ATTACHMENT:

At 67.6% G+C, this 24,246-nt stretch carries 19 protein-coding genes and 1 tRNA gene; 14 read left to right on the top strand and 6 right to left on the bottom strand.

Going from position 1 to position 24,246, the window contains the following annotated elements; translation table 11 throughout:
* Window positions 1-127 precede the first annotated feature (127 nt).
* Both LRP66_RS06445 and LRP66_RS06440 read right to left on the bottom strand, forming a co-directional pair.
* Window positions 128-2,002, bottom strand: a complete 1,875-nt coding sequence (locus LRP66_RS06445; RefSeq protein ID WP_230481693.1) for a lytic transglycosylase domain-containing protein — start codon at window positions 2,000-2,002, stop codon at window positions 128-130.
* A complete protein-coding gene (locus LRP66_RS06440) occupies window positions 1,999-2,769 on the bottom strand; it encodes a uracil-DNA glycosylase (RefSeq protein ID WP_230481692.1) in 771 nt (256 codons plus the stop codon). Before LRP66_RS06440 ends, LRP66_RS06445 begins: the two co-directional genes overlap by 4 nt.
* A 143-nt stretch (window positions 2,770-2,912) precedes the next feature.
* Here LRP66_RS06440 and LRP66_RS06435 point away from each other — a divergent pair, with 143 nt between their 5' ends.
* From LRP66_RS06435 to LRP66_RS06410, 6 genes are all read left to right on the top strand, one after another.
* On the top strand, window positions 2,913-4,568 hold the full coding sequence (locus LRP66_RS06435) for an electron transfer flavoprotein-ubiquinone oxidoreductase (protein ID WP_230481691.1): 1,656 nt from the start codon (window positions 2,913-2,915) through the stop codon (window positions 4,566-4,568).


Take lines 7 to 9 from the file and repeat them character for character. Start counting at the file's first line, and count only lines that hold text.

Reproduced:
* A 143-nt stretch (window positions 2,770-2,912) precedes the next feature.
* Here LRP66_RS06440 and LRP66_RS06435 point away from each other — a divergent pair, with 143 nt between their 5' ends.
* From LRP66_RS06435 to LRP66_RS06410, 6 genes are all read left to right on the top strand, one after another.